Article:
Over the hills and fore away

Everyone can have a ball at the Royal and Ancient Chappaquiddick Links.

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It can be tough for folks who first visit Martha’s Vineyard to visualize another smaller and even more rustic Island just a stone’s throw away (maybe literally, if you’ve got a good arm).

Even tougher still for people to imagine that the tiny Island of Chappaquiddick is home to one of America’s oldest golf courses — the Royal and Ancient Chappaquiddick Links. Founded in 1887 by adventurer and outdoorsman Frank Marshall, the course started out as a place for a small group of golf enthusiasts to kick off their shoes — sometimes literally — and play 24 holes with no stuffy rules or stringent dress codes.

To this day, the links maintain the whimsy and historical significance that the Marshall family instilled in the naturally picturesque stretch of North Neck almost 135 years ago. The process of hopping on the On Time ferry, which bounces back and forth between Memorial Wharf in Edgartown and the Chappy beach parking lot, is the start of a sort of initiation into this fascinating and unique golf culture.

“I always tell people who are first playing here ‘this is going to be totally unlike any golf experience you’ve ever had.’ More often than not, they’re well aware of that before they even arrive at the course,” Chris Kennedy, general manager at the links, told Vineyard Visitor during a sunny Saturday visit.

He giggled as he explained that getting to the course is all part of the experience, particularly for golfers who are seeking a departure from the conventional. For the links, the word “conventional” simply isn’t in the vocabulary. “This place is so absolutely unique — you’re driving down this winding dirt road, and after a couple minutes you start asking yourself ‘Am I really driving to a golf course?’” Kennedy laughed.

According to Kennedy, who has been working at the course for three years, Brad Woodger is the man who keeps the whole operation running smoothly. Woodger is Frank Marshall’s great-grandson, and he decided that he would continue the legacy of the Chappy Links and attempt to make the game of golf accessible to everyone who wanted to pick up a club.

“I started out helping Brad around the clubhouse, but before that I initially connected with him when I first decided to try golf three or four years ago. I became a member, started playing here pretty much every day,” Kennedy said. “We chatted all the time, became friends and then became coworkers.”

The Bennett family eventually purchased the course with the mission of keeping the experience alive for as long as possible. Kennedy said Mimi Bennett and George Bennett can be seen out on the links almost every day, enjoying the natural beauty of the place and keeping up on their game. “They love the course just as much as we do, just as much as anyone could love it, and they have done so much to keep this special place going,” Kennedy said.

For Kennedy, his favorite thing about the links is how welcoming and inclusive it is. Many people (Kennedy included) before coming to the Chappy course tend to see golf as haughty and only for the societal elite. But at the Chappy Links, financial barriers are greatly diminished, there’s no dress code — although pants are required — and golfers of all ages and skill levels can be seen out on the course on any given day. “We really try to keep the prices down so anyone can come here and play. It’s a great place for people to learn how to play golf, kids included,” Kennedy said. “That’s one big part of the charm of this place; it’s welcoming to everyone, it’s natural, it’s rustic, it’s fun, but you also get a genuine golf experience at the same time.”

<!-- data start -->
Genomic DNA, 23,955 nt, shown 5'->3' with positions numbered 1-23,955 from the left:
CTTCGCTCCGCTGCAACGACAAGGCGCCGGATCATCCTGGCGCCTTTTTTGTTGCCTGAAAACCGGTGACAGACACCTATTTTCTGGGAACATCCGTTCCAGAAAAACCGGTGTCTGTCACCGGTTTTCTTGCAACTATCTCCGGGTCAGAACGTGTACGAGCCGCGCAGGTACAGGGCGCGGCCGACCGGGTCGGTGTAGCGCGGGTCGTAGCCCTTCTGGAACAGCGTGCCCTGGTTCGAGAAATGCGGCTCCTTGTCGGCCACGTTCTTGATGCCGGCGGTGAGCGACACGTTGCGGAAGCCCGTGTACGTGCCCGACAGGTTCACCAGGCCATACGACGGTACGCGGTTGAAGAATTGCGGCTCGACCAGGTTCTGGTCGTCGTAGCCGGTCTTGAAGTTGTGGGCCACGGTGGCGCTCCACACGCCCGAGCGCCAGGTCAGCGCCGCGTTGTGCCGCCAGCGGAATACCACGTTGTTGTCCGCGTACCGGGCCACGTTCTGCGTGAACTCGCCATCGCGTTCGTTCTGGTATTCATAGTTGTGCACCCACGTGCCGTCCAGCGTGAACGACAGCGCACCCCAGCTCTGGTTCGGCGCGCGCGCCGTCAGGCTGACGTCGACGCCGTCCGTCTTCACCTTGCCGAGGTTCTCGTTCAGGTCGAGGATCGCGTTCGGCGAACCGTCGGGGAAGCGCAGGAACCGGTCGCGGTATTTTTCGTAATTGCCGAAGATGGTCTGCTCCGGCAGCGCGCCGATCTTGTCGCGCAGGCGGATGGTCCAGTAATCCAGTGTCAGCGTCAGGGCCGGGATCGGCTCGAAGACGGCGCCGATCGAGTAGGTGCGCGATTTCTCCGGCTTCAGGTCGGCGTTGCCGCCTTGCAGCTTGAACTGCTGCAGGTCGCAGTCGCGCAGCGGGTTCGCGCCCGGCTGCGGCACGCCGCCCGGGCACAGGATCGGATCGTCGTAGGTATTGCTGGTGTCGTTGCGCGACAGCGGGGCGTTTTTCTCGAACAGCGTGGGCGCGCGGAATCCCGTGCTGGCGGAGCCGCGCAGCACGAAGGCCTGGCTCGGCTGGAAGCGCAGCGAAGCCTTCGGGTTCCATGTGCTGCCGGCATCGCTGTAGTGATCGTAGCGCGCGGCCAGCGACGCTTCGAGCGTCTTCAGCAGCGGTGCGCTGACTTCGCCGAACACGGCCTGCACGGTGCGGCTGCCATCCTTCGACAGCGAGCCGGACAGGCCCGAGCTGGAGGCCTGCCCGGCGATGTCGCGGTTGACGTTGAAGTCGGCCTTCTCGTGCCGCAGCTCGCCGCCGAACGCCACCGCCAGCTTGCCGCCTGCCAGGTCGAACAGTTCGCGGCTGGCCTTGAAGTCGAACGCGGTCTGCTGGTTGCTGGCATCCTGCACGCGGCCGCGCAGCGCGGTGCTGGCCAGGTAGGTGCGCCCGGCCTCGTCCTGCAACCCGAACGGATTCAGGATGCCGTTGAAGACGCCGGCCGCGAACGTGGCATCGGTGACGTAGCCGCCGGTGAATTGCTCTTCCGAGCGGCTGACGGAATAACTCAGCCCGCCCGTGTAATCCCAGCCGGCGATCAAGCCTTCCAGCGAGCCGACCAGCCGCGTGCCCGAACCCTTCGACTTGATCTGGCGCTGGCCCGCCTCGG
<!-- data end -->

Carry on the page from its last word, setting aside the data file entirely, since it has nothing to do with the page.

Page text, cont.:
On a clear weekend day, the course is often filled with players of all experience levels — some with single-digit handicaps who have been golfing their whole lives, and others who are just starting out. You can get gussied up in your finest golf attire, throw on some sandals and a T-shirt, or ditch the shoes altogether.

Generally, Kennedy said, two people can get through the entire nine holes in about an hour, but greens fees enable golfers to go around as many times as they please. Want to pack some sandwiches and spend a full day out on the course? No problem. Looking to play a quick nine holes and get back before lunch? Kennedy said the links offer a uniquely flexible opportunity for each desired golf experience. “The experience is whatever you want it to be,” Kennedy said.

For Kennedy, Woodger, and the rest of the small Chappy Links team, the priority is always customer satisfaction. They’re constantly checking the condition of the greens and maintaining them, and when a golfer walks off the course after a day of play with a smile stretched ear-to-ear, that’s the satisfaction they seek.

And that’s what Kennedy fell in love with immediately when he started working at the links — being out on the greens, interacting with golfers on a daily basis, and making sure that each guest’s experience is as distinctive and top-hole as possible. “My favorite part of my job is when I see people coming off the course after playing,” Kennedy said, “and I ask them what they thought, and their immediate reaction is ‘so much fun, I had a blast, it was awesome.’ That’s what we’re all about.”

Visit royalchappy.com for tee times, membership rates, or for more information. Other affordable golf-related activities on-Island include The Cove Golf & Grill: covemv.com, and the Riverhead Field frisbee golf course: bit.ly/Frisgolf.